Moderate Alcohol Consumption Does Not Affect Fertility in Women
Moderate alcohol consumption did not affect fertility in women.
HealthDay News -- For women trying to conceive, moderate alcohol consumption has no impact of fertility, according to a study published online in The BMJ.
Ellen M. Mikkelsen, MPH, PhD, from Aarhus University Hospital in Denmark, and colleagues conducted a prospective study involving 6120 female Danish residents in a stable relationship with a male partner who were trying to conceive. Alcohol consumption was self-reported and categorized into standard servings per week.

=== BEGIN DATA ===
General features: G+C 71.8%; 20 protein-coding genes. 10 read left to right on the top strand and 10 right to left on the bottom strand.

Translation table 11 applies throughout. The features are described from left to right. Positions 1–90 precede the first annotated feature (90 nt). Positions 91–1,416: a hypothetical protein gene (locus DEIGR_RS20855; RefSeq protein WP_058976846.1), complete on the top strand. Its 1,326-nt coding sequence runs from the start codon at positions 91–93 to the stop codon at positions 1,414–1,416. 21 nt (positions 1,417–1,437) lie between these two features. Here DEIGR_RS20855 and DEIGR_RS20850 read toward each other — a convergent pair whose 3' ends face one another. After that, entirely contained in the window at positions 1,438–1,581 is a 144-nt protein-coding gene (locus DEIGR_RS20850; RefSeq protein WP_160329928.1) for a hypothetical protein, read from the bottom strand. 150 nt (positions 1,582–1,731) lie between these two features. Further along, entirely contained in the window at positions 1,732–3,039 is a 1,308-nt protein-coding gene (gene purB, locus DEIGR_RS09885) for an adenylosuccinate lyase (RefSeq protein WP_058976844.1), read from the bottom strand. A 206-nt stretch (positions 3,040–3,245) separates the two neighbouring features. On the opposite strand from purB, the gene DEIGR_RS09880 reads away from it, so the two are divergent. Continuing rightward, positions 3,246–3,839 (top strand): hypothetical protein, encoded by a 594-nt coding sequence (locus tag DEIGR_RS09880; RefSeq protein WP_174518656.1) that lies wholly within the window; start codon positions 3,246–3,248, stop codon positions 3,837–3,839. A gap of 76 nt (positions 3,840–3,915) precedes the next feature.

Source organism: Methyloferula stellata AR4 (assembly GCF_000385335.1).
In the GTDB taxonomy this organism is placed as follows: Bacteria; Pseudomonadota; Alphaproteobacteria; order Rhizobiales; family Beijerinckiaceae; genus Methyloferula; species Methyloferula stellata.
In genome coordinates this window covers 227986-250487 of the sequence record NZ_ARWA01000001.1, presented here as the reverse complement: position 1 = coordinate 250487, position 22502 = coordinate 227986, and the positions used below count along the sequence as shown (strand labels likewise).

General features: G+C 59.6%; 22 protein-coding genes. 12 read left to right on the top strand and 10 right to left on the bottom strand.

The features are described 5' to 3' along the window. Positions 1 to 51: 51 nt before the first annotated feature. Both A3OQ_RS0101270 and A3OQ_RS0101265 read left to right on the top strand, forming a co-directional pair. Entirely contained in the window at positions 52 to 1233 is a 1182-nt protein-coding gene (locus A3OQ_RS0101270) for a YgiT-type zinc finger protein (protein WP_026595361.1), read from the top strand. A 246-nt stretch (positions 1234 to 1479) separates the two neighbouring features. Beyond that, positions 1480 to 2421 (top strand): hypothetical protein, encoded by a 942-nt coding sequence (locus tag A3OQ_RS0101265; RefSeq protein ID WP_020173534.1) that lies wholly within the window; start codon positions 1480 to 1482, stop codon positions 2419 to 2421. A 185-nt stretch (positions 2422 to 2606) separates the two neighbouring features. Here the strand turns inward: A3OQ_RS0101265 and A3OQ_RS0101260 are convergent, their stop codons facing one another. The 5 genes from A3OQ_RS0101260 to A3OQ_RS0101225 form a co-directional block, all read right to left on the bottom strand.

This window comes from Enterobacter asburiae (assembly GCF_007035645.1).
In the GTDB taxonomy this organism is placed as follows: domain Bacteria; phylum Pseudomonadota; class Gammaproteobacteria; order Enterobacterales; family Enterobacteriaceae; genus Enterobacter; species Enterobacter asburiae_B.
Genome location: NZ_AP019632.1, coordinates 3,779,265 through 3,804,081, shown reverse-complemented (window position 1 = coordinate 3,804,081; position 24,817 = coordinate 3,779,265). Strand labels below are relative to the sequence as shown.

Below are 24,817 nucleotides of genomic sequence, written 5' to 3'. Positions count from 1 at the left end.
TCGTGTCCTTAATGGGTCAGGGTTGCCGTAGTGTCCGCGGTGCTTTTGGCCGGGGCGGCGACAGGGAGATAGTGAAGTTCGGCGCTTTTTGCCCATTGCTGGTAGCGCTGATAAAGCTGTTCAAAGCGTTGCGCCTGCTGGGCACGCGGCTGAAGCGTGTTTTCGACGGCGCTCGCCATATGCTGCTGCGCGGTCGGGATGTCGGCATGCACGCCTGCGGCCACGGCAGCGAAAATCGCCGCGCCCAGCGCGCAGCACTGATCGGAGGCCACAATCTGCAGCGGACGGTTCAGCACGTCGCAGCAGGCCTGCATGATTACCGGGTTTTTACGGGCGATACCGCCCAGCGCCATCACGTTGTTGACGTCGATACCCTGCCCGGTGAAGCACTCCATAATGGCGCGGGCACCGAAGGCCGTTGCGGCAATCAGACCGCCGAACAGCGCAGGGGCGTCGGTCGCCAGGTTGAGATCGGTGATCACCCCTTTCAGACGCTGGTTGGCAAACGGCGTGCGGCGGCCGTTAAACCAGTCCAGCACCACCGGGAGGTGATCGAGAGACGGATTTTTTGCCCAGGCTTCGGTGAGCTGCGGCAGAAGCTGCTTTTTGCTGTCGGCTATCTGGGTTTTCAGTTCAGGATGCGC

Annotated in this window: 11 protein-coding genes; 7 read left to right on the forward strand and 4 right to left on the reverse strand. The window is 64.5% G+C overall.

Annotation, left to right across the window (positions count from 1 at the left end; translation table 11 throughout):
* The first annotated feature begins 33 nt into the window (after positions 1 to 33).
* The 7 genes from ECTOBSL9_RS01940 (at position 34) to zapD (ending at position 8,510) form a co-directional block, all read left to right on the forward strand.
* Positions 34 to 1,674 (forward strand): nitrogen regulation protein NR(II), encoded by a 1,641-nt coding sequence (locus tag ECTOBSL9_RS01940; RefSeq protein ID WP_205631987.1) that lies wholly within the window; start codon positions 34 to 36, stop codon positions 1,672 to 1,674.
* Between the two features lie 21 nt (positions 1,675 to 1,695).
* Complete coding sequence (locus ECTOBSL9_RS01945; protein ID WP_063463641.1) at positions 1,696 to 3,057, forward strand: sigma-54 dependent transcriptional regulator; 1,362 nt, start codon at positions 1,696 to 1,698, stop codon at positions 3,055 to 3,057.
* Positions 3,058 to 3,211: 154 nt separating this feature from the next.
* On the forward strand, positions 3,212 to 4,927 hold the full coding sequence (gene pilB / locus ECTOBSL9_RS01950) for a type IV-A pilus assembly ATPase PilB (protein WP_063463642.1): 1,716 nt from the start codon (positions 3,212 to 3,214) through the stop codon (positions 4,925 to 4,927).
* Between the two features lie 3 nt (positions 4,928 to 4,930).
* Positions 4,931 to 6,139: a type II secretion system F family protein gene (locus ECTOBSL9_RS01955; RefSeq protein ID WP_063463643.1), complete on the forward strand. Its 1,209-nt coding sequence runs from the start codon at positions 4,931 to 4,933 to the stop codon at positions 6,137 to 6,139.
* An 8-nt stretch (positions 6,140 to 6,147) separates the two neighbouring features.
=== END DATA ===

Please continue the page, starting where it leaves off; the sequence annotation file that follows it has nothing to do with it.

The researchers found that during follow-up, 69% of participants achieved a pregnancy. The adjusted fecundability ratios for alcohol consumption of 1 o 3, 4 to 7, 8 to 13, and 14 or more servings per week compared with no alcohol consumption were 0.97 (95% CI, 0.91-1.03), 1.01 (95% CI, 0.93-1.10), 1.01 (95% CI, 0.87-1.16), and 0.82 (95% CI, 0.60-1.12).
For women who consumed only wine (3 or more servings), beer (3 or more servings), or spirits (2 or more servings), the adjusted fecundability ratios were 1.05 (95% CI, 0.91-1.21), 0.92 (95% CI, 0.65-1.29), and 0.85 (95% CI, 0.61-1.17), respectively, compared to no alcohol intake.
The data did not differentiate between regular and binge drinking.
"Consumption of less than 14 servings of alcohol per week seemed to have no discernible effect on fertility," the researchers wrote. "No appreciable difference in fecundability was observed by level of consumption of beer and wine."